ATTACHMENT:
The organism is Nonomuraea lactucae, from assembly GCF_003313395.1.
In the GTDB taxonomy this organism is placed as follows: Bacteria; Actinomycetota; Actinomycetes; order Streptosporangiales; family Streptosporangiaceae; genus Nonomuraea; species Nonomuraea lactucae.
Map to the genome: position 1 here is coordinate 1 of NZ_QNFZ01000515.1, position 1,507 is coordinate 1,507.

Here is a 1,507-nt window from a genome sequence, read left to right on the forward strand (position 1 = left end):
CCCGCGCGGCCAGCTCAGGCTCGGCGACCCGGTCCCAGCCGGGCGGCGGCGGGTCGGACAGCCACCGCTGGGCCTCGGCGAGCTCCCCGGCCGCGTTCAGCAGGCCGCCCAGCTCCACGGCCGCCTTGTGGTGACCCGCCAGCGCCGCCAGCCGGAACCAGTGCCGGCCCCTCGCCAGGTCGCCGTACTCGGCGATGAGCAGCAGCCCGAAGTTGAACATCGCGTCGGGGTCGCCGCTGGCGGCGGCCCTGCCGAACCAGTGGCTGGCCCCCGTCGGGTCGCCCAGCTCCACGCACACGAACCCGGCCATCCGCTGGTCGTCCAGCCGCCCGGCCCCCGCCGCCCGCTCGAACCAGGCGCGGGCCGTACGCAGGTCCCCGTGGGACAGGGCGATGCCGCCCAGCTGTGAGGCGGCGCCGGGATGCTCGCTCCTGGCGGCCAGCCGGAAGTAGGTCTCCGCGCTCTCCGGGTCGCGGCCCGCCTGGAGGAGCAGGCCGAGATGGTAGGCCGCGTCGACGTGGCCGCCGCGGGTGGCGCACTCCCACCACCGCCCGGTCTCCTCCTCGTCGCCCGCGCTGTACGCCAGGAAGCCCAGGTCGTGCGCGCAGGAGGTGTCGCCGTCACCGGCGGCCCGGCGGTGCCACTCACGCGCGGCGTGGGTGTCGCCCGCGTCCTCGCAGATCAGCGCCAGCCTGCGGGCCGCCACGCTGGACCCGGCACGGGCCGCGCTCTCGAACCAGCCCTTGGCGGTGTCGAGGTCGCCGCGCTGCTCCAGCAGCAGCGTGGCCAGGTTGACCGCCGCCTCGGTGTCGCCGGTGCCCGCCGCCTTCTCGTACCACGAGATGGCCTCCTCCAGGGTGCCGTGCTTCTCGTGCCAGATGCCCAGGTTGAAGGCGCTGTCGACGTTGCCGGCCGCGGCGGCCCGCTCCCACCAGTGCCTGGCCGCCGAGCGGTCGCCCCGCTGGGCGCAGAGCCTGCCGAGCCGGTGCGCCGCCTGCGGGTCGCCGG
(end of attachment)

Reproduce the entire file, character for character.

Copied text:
The organism is Nonomuraea lactucae, from assembly GCF_003313395.1.
In the GTDB taxonomy this organism is placed as follows: Bacteria; Actinomycetota; Actinomycetes; order Streptosporangiales; family Streptosporangiaceae; genus Nonomuraea; species Nonomuraea lactucae.
Map to the genome: position 1 here is coordinate 1 of NZ_QNFZ01000515.1, position 1,507 is coordinate 1,507.

Here is a 1,507-nt window from a genome sequence, read left to right on the forward strand (position 1 = left end):
CCCGCGCGGCCAGCTCAGGCTCGGCGACCCGGTCCCAGCCGGGCGGCGGCGGGTCGGACAGCCACCGCTGGGCCTCGGCGAGCTCCCCGGCCGCGTTCAGCAGGCCGCCCAGCTCCACGGCCGCCTTGTGGTGACCCGCCAGCGCCGCCAGCCGGAACCAGTGCCGGCCCCTCGCCAGGTCGCCGTACTCGGCGATGAGCAGCAGCCCGAAGTTGAACATCGCGTCGGGGTCGCCGCTGGCGGCGGCCCTGCCGAACCAGTGGCTGGCCCCCGTCGGGTCGCCCAGCTCCACGCACACGAACCCGGCCATCCGCTGGTCGTCCAGCCGCCCGGCCCCCGCCGCCCGCTCGAACCAGGCGCGGGCCGTACGCAGGTCCCCGTGGGACAGGGCGATGCCGCCCAGCTGTGAGGCGGCGCCGGGATGCTCGCTCCTGGCGGCCAGCCGGAAGTAGGTCTCCGCGCTCTCCGGGTCGCGGCCCGCCTGGAGGAGCAGGCCGAGATGGTAGGCCGCGTCGACGTGGCCGCCGCGGGTGGCGCACTCCCACCACCGCCCGGTCTCCTCCTCGTCGCCCGCGCTGTACGCCAGGAAGCCCAGGTCGTGCGCGCAGGAGGTGTCGCCGTCACCGGCGGCCCGGCGGTGCCACTCACGCGCGGCGTGGGTGTCGCCCGCGTCCTCGCAGATCAGCGCCAGCCTGCGGGCCGCCACGCTGGACCCGGCACGGGCCGCGCTCTCGAACCAGCCCTTGGCGGTGTCGAGGTCGCCGCGCTGCTCCAGCAGCAGCGTGGCCAGGTTGACCGCCGCCTCGGTGTCGCCGGTGCCCGCCGCCTTCTCGTACCACGAGATGGCCTCCTCCAGGGTGCCGTGCTTCTCGTGCCAGATGCCCAGGTTGAAGGCGCTGTCGACGTTGCCGGCCGCGGCGGCCCGCTCCCACCAGTGCCTGGCCGCCGAGCGGTCGCCCCGCTGGGCGCAGAGCCTGCCGAGCCGGTGCGCCGCCTGCGGGTCGCCGG